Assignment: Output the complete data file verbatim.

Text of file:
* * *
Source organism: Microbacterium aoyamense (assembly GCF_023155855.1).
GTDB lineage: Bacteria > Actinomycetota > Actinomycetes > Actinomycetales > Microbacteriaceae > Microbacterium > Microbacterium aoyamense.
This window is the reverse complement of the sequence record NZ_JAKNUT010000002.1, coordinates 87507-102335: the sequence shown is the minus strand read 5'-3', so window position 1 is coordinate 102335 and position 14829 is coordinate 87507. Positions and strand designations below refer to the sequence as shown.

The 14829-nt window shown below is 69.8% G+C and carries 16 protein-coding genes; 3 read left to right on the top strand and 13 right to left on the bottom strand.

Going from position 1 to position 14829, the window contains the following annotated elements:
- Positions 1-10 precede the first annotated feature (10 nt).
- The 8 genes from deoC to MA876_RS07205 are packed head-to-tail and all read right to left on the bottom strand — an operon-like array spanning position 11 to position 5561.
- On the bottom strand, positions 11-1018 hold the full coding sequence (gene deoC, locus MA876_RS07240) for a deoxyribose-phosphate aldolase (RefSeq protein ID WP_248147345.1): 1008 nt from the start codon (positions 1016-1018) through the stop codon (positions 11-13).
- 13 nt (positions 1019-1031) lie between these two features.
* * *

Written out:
Source organism: Microbacterium aoyamense (assembly GCF_023155855.1).
GTDB lineage: Bacteria > Actinomycetota > Actinomycetes > Actinomycetales > Microbacteriaceae > Microbacterium > Microbacterium aoyamense.
This window is the reverse complement of the sequence record NZ_JAKNUT010000002.1, coordinates 87507-102335: the sequence shown is the minus strand read 5'-3', so window position 1 is coordinate 102335 and position 14829 is coordinate 87507. Positions and strand designations below refer to the sequence as shown.

The 14829-nt window shown below is 69.8% G+C and carries 16 protein-coding genes; 3 read left to right on the top strand and 13 right to left on the bottom strand.

Going from position 1 to position 14829, the window contains the following annotated elements:
- Positions 1-10 precede the first annotated feature (10 nt).
- The 8 genes from deoC to MA876_RS07205 are packed head-to-tail and all read right to left on the bottom strand — an operon-like array spanning position 11 to position 5561.
- On the bottom strand, positions 11-1018 hold the full coding sequence (gene deoC, locus MA876_RS07240) for a deoxyribose-phosphate aldolase (RefSeq protein ID WP_248147345.1): 1008 nt from the start codon (positions 1016-1018) through the stop codon (positions 11-13).
- 13 nt (positions 1019-1031) lie between these two features.